Blood Drives Save Lives

FCCLA hosts annual blood drive at BHS.


Alyssa Guevara

Junior Kristen Reese donates during FCCLA’s Blood Drive in the MPR.

Sydney Maddox, Staff Writer

         According to the Red Cross, every two seconds, someone in the United States needs blood. Every day, blood transfusions are needed by cancer patients, trauma patients, sickle cell patients, burn patients, and patients with chronic diseases—and only about three percent of eligible people donate every year. 

          Last month, FCCLA (Family Career Community Leaders of America) hosted their annual blood drive, given by the Arkansas Blood Institute. Each donor gave one pint of blood, providing for those who need blood transfusions or struggle with other issues. For each pint donated, there is potential for up to three lives to be saved.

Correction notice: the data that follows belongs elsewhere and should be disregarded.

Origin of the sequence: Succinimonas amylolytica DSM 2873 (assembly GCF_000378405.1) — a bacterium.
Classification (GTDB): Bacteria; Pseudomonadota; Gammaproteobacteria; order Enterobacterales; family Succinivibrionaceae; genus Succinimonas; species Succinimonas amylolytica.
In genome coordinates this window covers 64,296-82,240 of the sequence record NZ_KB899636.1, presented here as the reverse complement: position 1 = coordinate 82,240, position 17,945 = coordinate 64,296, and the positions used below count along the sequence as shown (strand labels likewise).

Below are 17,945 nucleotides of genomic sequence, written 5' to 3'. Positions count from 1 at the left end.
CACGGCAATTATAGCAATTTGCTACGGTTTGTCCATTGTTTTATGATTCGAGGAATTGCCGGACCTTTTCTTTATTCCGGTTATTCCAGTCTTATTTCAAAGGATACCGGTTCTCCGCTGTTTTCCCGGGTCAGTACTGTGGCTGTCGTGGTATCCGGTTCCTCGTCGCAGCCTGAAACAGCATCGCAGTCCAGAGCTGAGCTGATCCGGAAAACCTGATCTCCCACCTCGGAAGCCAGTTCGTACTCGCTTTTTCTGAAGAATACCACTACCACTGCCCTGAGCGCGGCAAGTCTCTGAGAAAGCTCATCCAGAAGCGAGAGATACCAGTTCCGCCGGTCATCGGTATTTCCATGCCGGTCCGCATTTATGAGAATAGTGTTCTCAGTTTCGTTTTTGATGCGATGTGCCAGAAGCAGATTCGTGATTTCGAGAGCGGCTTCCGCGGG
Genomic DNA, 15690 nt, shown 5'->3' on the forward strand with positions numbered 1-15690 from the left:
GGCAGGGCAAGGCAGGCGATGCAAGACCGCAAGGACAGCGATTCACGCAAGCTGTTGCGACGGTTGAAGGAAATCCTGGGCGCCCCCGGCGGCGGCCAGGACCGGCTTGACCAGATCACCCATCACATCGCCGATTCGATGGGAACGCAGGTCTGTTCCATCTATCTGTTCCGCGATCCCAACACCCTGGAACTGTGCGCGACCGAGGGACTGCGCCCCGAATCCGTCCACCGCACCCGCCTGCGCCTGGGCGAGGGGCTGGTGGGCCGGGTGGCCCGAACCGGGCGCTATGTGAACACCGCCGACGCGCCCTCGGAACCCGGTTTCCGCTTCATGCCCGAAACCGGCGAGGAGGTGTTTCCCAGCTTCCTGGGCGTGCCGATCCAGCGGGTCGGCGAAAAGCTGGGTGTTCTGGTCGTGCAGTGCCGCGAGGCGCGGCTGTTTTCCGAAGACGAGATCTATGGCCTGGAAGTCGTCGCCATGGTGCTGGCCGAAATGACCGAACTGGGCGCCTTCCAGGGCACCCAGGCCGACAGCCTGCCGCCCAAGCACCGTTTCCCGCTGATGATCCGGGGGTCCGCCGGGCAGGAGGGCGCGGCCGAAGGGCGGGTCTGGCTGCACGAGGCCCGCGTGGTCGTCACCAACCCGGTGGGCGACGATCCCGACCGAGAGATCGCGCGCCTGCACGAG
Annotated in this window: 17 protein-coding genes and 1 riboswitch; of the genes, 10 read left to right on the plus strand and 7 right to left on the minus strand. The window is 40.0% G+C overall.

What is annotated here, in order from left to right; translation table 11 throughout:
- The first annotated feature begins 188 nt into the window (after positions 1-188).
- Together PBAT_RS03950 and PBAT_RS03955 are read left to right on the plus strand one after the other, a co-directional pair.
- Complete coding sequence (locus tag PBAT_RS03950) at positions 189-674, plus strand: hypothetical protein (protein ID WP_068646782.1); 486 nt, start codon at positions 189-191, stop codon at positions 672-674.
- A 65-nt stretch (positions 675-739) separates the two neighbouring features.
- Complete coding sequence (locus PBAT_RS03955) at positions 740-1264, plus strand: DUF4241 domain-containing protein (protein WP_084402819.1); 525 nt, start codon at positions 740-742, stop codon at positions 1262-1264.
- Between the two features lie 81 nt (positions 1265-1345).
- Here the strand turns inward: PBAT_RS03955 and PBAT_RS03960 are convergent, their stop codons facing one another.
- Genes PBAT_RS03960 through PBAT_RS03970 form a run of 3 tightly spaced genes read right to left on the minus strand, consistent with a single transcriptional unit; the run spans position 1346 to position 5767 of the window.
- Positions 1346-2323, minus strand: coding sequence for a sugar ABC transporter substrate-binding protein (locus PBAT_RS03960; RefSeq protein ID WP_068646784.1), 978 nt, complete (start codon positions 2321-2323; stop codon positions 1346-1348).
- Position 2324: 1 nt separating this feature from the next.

Sabian Murry, senior class and FCCLA president, explains that after pricking a finger to check the blood’s iron levels, cleaning the skin with an alcohol swab and using a tourniquet to slow the blood flow, a needle is inserted into a prominent vein, collecting blood for 8-10 minutes, or until a pint is filled. 

     “They regularly check to see if you’re hot, if you need sugars, or if you’re feeling nauseous,” Murry said. “After they’ve collected the blood, they will remove the needle from your arm, check once again to see if you’re feeling okay, and then advise you to consume some of the assortment of sugary and salty snacks they provide to raise your blood sugar.”

       Junior Jonathan Mendez donated blood at the drive. Mendez explains that it was an FCCLA member who encouraged him to donate to potentially help someone in need. 

     “It was pretty cool, I mean, it wasn’t bad. People benefit from it, and they need it,” Mendez said. 

      Junior Jaci Vadnais explains that it’s an easy process to help someone out. Vadnais says that in terms of pain, the worst part is getting a finger pricked. 

Murry, who also donated blood,  explains that her nerves went away once the needle was inserted. She explains that her experience was a positive one, and encourages others to try it. 

     “You never know whose life you could be saving.” Murry said.